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Top 20 Movies of 2012

My favorite blog post of the year, my top 20 movies of 2012.

Yeah, it’s late. But since I don’t actually review movies, I don’t get them sent to me by the studio. I gotta schlep around and wait for them to come to a local theater. That also means I haven’t seen everything that I probably should have seen, but I think I ended up seeing about 50 to 60 movies this year.

If you’ve seen post before, you might know the drill. My college friends and I have been doing yearly movie rankings since 1997, we call it the Orange Street Oscars. You call it awesome.

Anyway, here’s my list of top 20 movies of 2012. And remember, I’ll be live Tweeting the Oscars on Sunday, you can follow along @poprox1:

fully prepared for it to win no oscars, at which time i'll only be slightly disappointed.

1. Silver Linings Playbook: There were a couple movies this year that really hit me on a personal level, a level that went past just how well I thought the words and pictures went together. That’s how I usually judge — words and pictures together. I’ll leave it at this: Silver Linings Playbook is very funny, frustrating, exhilarating, uplifting, scary and beautiful to watch all at the same time. I know too many of the characters in that movie on a very personal and intimate level. The fact that it’s filmed in a place I’ve spent time living makes it all the more personal. It’s up there with Good Will Hunting and Beautiful Girls for me when it comes to the most personally touching movies of the last 15 years.

2. Zero Dark Thirty: While I’d like to see Kathryn Bigelow move out from the whole Middle East motif thing she’s got going, she certainly knows how to make war movies about that area. As good as The Hurt Locker was, Zero Dark Thirty is more polished with a better script and a more mature hand behind the camera. In the final “going after bin Laden” scene that I of course knew was coming, was prepared for it to come and was waiting for it to come, I still got sweaty palms watching it.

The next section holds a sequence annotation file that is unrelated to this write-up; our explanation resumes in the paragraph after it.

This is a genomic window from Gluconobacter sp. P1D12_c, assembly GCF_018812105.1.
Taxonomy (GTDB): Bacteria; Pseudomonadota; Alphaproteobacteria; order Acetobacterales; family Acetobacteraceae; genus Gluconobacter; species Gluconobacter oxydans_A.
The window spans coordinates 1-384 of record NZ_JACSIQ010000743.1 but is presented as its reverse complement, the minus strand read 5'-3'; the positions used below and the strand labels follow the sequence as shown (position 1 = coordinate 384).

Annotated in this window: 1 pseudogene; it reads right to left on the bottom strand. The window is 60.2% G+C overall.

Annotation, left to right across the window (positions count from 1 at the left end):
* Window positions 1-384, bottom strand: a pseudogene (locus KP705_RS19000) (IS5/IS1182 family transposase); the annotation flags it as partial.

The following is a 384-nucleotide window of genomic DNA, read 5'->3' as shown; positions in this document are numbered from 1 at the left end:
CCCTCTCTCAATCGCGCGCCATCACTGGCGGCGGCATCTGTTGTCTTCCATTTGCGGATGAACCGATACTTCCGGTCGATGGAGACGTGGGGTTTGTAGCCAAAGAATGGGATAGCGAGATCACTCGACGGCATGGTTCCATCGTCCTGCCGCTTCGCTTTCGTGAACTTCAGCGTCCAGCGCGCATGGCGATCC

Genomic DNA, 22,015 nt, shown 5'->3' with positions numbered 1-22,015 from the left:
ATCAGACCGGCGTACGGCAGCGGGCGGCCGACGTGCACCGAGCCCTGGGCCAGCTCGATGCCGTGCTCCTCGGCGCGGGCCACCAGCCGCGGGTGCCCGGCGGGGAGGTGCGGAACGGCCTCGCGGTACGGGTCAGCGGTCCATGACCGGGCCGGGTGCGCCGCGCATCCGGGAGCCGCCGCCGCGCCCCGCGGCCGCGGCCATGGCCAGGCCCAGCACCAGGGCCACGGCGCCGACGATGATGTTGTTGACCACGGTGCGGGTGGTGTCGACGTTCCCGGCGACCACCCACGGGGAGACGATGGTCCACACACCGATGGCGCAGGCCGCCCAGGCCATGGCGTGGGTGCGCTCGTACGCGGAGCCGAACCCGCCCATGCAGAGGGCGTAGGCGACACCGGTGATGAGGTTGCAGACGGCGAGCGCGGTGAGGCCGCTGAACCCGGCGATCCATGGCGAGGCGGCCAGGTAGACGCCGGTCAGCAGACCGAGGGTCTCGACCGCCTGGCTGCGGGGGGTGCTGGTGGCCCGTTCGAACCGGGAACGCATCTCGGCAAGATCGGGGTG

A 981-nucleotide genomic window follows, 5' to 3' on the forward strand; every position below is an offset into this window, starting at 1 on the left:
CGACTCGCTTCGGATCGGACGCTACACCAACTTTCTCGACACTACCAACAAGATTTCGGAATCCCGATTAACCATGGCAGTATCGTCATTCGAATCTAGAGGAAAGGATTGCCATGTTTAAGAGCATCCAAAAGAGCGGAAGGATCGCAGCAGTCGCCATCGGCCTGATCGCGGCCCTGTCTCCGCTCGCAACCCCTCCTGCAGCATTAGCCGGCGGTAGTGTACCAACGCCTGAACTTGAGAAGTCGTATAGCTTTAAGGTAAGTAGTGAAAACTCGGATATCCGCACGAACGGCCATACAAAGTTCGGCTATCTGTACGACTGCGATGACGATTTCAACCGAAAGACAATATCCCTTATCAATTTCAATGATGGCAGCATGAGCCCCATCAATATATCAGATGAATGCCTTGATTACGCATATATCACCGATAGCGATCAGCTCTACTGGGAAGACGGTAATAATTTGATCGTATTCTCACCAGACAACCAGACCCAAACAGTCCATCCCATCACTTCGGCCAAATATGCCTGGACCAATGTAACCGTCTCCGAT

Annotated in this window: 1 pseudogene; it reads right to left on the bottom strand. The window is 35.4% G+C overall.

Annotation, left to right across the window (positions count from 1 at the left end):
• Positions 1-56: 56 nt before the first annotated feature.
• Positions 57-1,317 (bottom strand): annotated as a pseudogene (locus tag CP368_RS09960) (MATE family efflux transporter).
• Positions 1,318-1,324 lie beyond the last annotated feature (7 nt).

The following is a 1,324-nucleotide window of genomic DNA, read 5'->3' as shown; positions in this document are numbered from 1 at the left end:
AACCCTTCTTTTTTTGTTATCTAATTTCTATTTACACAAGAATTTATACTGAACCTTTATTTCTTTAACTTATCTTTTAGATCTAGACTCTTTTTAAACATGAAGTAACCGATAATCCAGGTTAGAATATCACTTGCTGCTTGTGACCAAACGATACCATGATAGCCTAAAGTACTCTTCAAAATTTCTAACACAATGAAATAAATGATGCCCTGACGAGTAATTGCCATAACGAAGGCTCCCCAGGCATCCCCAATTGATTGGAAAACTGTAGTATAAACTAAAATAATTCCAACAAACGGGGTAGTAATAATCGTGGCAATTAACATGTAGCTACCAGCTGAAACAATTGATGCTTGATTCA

3. Avengers: There is no way, none, I could have predicted I would like this movie as much as I did. In fact, I had been predicting I wouldn’t like it nearly as much as the Disney XD cartoon that I liked a ton. Dark Knight and Spider Man 2, for me, remain the gold standards of comic book movies. But Avengers came pretty close to breaking into that exclusive club. After another couple viewings, it might be there.

4. Django Unchained: Lost in all the n-word debate concerning this movie was how freakin’ fat Quentin Tarantino got. He looks like he ate himself. Maybe that was his plan? He wanted to throw in so many n-words so that by the time he showed up at the end of the movie carrying an extra 60 pounds and sporting the worst Australian accent since Jim Carrey in Dumb and Dumber, that no one would notice. Quentin, you remarkable genius, you’ve done it again.

5. Oslo, August 31: When you watch a foreign movie, you’re playing with fire. When you watch a foreign movie on Netflix streaming, you’re putting your hand directly into an open flame and holding it there for about 30 seconds. 999 times out of a 1000, you’re getting third degree burns. But maybe, just maybe, you get a truly engaging experience that’s one of the most realistic looks at the physical, social and emotional looks at drug recovery that you can cram into a 90-minute movie. That’s what this movie is.

6. Take This Waltz: One of the two instant entrants from 2012 into my Movie Music Hall of Fame, songs that I can’t hear without thinking of the movie or TV show that popularly used them. Take This Waltz offers Video Killed the Radio Star, with Michelle Williams enjoying the Scrambler until it abruptly stops, the music stops and she’s forced to go back into living her boring, meager life. It’s a beautiful, poignant set-up to the rest of the movie and a haunting metaphor for the road less traveled. And the movie is great too. (The other Movie Music Hall of Fame entry from 2012 is My Cherie Amour from Silver Linings Playbook.)